(Re-)Introducing ZOMB, an IRC bot back-end, which I planned, started work on some years ago, then promptly lost interest after it became vagely usable.

The general idea of ZOMB (like “zomg”, but it’s a bot, not a god [maybe version 3], and it sounds like “zombie” which is cool too) is to provide a client interface-independent bot framework, where bot functionality can be implemented in remotely hosted plugin scripts/applications, unlike a traditional bot where normally you’d need all the code running on one user’s machine/server.

Being interface-independent means a ZOMB client (the thing a user will use to interact with ZOMB) may be an IRC bot, a CLI application, or a web page. Since I’ve been less active on IRC than I’d like lately, the additional options would be useful to me personally, but since almost nobody uses IRC at all any more, ZOMB should hopefully be useful outside of that context.

So how does ZOMB work? From a user’s point of view, it’s exactly like a traditional bot - you issue a query consisiting of the plugin you want to execute, the command to call, along with command arguments. For example, you’d ask a ZOMB bot:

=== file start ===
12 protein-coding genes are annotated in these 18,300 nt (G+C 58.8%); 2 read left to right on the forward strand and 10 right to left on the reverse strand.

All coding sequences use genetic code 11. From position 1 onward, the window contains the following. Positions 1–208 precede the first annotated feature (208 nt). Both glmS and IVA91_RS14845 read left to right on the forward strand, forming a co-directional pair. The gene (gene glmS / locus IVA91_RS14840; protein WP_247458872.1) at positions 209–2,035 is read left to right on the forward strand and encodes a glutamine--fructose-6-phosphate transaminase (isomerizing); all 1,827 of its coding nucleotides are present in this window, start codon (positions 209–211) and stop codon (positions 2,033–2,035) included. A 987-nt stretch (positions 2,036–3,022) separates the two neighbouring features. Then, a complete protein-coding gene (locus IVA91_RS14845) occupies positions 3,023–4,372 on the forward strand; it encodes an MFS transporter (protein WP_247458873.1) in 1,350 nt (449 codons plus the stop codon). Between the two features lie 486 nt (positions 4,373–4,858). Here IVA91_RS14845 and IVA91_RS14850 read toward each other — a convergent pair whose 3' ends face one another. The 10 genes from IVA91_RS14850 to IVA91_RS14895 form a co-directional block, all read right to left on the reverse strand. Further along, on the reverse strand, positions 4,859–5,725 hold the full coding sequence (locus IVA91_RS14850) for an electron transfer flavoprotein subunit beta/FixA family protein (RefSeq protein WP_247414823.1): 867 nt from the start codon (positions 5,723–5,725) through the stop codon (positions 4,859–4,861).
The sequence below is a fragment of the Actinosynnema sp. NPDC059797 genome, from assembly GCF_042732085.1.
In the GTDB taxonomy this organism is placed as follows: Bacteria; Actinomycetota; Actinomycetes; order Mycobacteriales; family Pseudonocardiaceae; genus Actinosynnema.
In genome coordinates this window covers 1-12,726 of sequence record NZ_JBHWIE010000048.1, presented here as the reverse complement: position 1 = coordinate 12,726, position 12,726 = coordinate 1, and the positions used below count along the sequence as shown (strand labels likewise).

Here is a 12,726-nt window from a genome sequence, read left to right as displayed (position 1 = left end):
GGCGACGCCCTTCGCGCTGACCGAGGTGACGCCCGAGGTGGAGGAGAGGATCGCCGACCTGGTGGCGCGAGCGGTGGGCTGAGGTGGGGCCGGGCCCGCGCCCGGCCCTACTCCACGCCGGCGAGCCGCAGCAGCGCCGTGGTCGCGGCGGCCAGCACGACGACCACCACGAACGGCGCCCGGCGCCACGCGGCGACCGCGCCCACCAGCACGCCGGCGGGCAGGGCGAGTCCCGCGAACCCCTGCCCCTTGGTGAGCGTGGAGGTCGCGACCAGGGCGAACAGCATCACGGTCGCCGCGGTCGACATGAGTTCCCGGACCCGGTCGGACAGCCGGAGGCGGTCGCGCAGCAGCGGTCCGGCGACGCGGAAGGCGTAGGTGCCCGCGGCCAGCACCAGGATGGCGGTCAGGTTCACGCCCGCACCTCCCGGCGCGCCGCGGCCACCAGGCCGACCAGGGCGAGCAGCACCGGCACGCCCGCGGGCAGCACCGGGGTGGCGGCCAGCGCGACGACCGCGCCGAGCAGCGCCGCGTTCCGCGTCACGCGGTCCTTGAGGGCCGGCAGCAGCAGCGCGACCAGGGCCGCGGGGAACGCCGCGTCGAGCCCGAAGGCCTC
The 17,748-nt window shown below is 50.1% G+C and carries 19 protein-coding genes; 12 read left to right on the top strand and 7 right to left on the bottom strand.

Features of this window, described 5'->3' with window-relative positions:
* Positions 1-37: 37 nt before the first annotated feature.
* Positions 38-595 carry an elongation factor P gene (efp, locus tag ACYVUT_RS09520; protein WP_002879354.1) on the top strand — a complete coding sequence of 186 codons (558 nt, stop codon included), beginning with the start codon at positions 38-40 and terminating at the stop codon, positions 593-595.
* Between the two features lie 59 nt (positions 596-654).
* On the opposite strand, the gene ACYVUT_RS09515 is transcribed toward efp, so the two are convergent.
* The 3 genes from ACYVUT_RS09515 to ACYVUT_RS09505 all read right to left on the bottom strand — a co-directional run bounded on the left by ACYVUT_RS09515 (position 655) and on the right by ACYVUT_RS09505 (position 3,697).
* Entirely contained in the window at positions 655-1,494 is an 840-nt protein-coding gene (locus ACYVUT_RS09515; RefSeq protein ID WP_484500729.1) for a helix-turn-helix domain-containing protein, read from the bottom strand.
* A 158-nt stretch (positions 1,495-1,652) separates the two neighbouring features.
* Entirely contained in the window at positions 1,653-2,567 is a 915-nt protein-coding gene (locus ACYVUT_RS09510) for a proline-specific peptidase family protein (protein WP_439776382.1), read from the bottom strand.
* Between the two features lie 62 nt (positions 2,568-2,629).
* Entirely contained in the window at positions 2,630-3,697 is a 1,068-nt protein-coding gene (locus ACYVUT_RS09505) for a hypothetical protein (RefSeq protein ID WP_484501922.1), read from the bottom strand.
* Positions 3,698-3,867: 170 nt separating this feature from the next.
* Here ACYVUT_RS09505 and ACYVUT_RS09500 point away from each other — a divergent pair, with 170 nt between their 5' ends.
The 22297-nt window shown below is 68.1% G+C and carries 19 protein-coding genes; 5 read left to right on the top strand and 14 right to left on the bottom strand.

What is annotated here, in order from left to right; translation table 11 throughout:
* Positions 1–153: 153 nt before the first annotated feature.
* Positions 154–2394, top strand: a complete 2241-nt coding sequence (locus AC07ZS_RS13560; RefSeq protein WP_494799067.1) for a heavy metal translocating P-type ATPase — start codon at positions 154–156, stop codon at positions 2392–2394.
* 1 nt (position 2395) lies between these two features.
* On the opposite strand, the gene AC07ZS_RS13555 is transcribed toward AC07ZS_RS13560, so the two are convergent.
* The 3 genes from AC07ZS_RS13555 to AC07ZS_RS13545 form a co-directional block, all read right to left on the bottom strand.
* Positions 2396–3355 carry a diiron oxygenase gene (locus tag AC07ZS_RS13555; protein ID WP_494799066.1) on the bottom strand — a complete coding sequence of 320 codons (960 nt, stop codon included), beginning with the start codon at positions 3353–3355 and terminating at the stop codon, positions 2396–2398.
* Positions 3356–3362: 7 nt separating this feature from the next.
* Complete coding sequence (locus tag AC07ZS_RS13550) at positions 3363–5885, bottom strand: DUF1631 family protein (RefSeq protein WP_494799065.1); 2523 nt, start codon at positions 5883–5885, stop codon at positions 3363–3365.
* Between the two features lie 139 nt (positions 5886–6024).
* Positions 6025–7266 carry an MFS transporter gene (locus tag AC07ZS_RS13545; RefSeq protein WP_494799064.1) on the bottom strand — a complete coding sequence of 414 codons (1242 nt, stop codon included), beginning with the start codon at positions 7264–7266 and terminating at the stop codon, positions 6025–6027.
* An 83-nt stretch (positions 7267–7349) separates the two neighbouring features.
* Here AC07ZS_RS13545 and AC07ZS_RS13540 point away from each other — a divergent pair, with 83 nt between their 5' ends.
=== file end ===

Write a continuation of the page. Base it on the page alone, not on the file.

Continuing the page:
weather current johannesburg

Where “weather” is the plugin, “current” is a command provided by the weather plugin, and “johannesburg” is an argument. In response to this, ZOMB would provide you a short text result, something like this:

The weather in Johannesburg is currently 22 degrees and partly cloudy

In the background, ZOMB looked at the input, found that it knew of the “weather” plugin, and made an HTTP request to the remote plugin service passing the command and arguments along. The plugin then did what it needed to do to resolve the current weather conditions for Johannesburg, and returned a result, which ZOMB in turn returned to the requesting client.

As always, a new project provides some practice/learning opportunities:

  • API driven development
    I know what I want ZOMB to be able to to, so I began by defining the client and plugin APIs, around which the rest of the design must fit. I normally write a bunch of code, then stick an API on top of it, but trying it the other way around this time. Seems to be working.
  • Test driven development
    just to keep practicing :-)
  • Git and Github
    since we’re hopefully going to be using Git at work in the near future, best to get some practice in.
  • Custom Ant and Ivy build scripts
    I like Ant and Ivy and need to practice configuring and maintaining them from scratch.
  • Travis-CI
    continuous integration for Github projects, since it’s cool to have a green light somewhere showing that stuff’s not broken, and I’ve never used any CI stuff outside of work.
  • More granular commits
    committing smaller changes more often - I don’t know if this is a good thing or not, but seeing how it works out
  • All on Windows
    I haven’t really built a proper project on Windows for years :D